I smell the blood of an Englishman,
Be he alive, or be he dead
I’ll have his bones to grind my bread. – Joseph Jacobs
The only thing Jack Wicket is willing to work hard at is coming up with schemes to avoid having to work hard at anything at all, but getting rich while remaining idle isn’t working out so well for the boy either, while he watches—and largely scorns—his best and only friend, Blythe Midwinter, as he grudgingly traipses about the countryside, and to market, selling his sister’s baked goods. It’s not exactly fulfilling any of Blythe’s dreams, but at least it’s an honest trade, as much as he dislikes it.
Blythe is a fifteen-year-old boy living with his sister, Molly, who is more mother than sisterly, and his flatulent frère, Bertie, whose specialty seems to be filling their small and humble cottage with unsavory aromas of the gaseous variety, as well as enduring attention from the mothers and daughters who see Bertie as potential husband material. The Midwinters may not have much in the way of material wealth, but they’re a family and sometimes family is everything.
Gold in the Clouds is a coming-of-age story, told in and around the fairy tale Jack and the Beanstalk, with a smattering of other tales woven in for fun. From The Emperor’s New Clothes to The Bremen Town Musicians to Rumplestiltskin, just to name a few, Hayden Thorne spins her word-magic and has created a story of first love between two boys who may be on opposite ends of the social spectrum but who very much fulfill the recipe of the perfect fairy tale romance between the charming suitor, Edrik Vicary, and Blythe, the poor but proud commoner.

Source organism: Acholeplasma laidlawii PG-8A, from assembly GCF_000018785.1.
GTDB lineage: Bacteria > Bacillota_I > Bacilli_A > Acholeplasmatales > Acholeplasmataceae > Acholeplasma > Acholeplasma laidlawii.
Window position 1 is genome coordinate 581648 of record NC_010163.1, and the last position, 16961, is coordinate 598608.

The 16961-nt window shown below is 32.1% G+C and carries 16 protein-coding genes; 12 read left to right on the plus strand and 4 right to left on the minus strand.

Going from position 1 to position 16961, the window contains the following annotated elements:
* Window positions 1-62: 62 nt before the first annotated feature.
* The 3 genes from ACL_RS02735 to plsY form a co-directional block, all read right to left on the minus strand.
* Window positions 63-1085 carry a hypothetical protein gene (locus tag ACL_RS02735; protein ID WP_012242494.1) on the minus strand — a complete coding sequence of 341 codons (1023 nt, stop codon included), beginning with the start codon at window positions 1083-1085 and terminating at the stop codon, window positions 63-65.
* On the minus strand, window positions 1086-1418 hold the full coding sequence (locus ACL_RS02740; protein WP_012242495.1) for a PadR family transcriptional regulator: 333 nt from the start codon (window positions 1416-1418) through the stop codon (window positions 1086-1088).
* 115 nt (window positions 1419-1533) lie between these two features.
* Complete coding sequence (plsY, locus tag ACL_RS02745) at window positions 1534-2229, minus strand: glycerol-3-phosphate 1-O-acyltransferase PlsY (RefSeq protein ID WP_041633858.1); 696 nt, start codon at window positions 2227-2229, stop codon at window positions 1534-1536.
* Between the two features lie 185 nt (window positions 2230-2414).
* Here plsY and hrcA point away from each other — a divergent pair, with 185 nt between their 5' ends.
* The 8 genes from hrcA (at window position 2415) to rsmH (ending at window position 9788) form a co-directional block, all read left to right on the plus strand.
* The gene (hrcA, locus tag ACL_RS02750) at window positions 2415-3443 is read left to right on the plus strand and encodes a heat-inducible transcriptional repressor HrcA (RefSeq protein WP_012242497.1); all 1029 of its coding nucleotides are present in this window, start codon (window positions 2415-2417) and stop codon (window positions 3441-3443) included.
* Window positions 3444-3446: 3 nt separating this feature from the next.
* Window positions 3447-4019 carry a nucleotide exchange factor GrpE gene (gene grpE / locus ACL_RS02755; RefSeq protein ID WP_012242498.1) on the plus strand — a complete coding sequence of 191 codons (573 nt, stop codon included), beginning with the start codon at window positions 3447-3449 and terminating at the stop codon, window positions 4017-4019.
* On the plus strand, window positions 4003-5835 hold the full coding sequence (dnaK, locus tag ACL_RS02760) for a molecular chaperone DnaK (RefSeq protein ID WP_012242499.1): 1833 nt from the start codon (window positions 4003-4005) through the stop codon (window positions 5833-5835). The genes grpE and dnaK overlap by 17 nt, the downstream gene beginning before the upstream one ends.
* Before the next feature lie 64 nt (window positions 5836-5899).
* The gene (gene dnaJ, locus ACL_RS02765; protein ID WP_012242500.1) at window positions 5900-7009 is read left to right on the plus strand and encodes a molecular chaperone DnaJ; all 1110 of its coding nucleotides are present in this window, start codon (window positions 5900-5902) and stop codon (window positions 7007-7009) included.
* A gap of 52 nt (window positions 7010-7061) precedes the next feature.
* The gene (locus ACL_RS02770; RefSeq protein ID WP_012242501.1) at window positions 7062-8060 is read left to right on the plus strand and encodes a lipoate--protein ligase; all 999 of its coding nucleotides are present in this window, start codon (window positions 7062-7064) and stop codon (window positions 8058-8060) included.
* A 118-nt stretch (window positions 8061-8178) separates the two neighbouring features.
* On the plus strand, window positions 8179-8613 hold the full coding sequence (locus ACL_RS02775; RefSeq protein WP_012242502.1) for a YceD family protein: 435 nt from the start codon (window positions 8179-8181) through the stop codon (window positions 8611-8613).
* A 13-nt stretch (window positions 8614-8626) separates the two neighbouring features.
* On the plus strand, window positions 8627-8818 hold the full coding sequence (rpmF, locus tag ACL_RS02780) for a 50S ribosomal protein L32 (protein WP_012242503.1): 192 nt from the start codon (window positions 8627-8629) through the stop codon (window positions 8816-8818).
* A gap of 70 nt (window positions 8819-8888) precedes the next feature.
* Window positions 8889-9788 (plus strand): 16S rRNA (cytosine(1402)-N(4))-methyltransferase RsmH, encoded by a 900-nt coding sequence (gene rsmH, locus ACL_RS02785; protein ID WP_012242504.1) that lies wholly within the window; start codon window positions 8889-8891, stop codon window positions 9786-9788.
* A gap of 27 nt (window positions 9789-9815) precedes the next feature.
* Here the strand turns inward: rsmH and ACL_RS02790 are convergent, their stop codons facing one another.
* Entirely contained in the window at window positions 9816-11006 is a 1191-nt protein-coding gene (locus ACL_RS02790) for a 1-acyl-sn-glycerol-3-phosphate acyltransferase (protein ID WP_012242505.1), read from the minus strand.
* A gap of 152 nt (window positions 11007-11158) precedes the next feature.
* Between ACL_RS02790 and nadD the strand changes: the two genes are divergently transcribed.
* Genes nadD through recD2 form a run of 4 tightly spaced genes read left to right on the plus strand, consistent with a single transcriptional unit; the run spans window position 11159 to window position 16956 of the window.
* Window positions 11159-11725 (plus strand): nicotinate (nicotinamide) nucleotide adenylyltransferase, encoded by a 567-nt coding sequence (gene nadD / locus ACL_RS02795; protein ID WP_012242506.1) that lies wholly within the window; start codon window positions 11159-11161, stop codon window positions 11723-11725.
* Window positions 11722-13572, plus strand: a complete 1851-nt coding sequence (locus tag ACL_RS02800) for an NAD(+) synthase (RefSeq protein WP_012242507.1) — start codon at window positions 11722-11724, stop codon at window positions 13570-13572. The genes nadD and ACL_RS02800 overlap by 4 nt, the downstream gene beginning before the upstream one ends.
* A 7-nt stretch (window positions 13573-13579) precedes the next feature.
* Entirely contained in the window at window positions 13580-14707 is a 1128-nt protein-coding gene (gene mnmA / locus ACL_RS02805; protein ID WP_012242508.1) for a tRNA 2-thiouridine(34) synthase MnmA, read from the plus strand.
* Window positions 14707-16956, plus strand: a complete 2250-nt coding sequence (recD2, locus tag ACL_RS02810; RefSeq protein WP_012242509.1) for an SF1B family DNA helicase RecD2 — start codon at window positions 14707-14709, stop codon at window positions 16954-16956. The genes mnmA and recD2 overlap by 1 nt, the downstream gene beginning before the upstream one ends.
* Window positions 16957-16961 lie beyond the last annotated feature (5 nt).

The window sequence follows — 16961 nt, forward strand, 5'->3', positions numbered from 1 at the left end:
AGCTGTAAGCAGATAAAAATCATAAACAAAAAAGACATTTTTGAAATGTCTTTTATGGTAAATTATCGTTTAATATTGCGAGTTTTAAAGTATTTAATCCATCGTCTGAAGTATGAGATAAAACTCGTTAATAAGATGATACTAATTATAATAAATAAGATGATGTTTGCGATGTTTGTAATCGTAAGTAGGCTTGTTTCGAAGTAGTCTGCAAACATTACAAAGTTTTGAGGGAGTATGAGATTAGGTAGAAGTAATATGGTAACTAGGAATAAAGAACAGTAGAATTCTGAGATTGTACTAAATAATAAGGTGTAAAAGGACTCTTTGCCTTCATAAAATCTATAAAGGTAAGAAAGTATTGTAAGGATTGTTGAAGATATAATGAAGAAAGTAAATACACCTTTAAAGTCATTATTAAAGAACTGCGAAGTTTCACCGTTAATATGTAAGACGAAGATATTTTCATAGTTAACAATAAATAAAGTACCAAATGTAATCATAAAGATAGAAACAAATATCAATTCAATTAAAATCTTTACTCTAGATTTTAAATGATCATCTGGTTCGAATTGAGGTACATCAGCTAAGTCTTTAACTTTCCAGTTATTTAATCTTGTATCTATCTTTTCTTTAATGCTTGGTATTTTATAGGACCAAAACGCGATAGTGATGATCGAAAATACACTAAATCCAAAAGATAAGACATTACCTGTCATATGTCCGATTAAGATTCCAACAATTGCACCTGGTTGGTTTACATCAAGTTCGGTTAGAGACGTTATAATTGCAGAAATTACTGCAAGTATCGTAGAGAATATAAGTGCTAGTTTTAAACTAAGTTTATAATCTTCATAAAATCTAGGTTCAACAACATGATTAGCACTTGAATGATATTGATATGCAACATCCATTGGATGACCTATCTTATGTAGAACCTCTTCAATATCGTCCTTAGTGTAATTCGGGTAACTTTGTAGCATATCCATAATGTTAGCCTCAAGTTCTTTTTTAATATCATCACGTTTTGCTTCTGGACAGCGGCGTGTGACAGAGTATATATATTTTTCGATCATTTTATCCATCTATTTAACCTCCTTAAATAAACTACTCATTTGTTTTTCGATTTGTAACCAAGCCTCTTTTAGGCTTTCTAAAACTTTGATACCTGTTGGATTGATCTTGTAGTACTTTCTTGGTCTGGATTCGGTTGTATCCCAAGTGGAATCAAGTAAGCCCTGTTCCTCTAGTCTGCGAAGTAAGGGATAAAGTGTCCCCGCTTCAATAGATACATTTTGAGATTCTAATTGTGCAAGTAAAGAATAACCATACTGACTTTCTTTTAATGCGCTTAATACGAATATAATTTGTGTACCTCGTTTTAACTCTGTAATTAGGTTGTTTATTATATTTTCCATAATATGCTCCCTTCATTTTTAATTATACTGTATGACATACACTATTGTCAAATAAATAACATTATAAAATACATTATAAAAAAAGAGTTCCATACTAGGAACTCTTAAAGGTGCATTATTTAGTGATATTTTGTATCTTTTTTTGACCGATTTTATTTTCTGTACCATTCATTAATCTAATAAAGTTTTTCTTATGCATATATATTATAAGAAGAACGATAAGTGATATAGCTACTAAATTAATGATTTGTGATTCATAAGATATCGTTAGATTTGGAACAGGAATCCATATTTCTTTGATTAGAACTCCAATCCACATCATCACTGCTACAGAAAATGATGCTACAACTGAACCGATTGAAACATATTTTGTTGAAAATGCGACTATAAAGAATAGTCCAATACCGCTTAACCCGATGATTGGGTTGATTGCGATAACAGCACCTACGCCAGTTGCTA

There are no fairy godmothers or glass slippers in this story, but there is most definitely a cow and some magic beans and the riches found amongst the cloud ogres, who do not delight at all in Jack’s sticky-fingered visits. It’s a story that proves the point there can be only one hero in Jack’s quest, but Blythe has a journey all his own to realize, one in which he will find riches of a very different sort.
If you love fables of first love told with humor and heart, then I can’t recommend Gold in the Clouds enough.